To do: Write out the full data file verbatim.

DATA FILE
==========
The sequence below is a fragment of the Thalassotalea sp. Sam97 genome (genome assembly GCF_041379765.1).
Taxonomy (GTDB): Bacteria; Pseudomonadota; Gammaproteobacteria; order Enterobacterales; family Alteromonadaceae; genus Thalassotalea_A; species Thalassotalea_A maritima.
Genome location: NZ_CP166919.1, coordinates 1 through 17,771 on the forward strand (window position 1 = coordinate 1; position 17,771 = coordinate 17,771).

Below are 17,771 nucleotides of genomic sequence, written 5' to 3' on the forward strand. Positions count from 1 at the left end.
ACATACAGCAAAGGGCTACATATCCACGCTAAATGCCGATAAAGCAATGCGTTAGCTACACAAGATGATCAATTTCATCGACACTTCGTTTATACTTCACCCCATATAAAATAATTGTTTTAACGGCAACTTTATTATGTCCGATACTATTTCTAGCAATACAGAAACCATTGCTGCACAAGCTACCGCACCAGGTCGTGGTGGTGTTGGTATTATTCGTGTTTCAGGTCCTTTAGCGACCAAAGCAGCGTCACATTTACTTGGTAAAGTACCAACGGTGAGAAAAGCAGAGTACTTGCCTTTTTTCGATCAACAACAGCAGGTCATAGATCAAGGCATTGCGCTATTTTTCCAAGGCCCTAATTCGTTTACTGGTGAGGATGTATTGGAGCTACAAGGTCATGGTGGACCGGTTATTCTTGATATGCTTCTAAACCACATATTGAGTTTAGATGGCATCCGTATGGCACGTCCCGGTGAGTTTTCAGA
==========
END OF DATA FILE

The sequence below is a fragment of the Thalassotalea sp. Sam97 genome (genome assembly GCF_041379765.1).
Taxonomy (GTDB): Bacteria; Pseudomonadota; Gammaproteobacteria; order Enterobacterales; family Alteromonadaceae; genus Thalassotalea_A; species Thalassotalea_A maritima.
Genome location: NZ_CP166919.1, coordinates 1 through 17,771 on the forward strand (window position 1 = coordinate 1; position 17,771 = coordinate 17,771).

Below are 17,771 nucleotides of genomic sequence, written 5' to 3' on the forward strand. Positions count from 1 at the left end.
ACATACAGCAAAGGGCTACATATCCACGCTAAATGCCGATAAAGCAATGCGTTAGCTACACAAGATGATCAATTTCATCGACACTTCGTTTATACTTCACCCCATATAAAATAATTGTTTTAACGGCAACTTTATTATGTCCGATACTATTTCTAGCAATACAGAAACCATTGCTGCACAAGCTACCGCACCAGGTCGTGGTGGTGTTGGTATTATTCGTGTTTCAGGTCCTTTAGCGACCAAAGCAGCGTCACATTTACTTGGTAAAGTACCAACGGTGAGAAAAGCAGAGTACTTGCCTTTTTTCGATCAACAACAGCAGGTCATAGATCAAGGCATTGCGCTATTTTTCCAAGGCCCTAATTCGTTTACTGGTGAGGATGTATTGGAGCTACAAGGTCATGGTGGACCGGTTATTCTTGATATGCTTCTAAACCACATATTGAGTTTAGATGGCATCCGTATGGCACGTCCCGGTGAGTTTTCAGA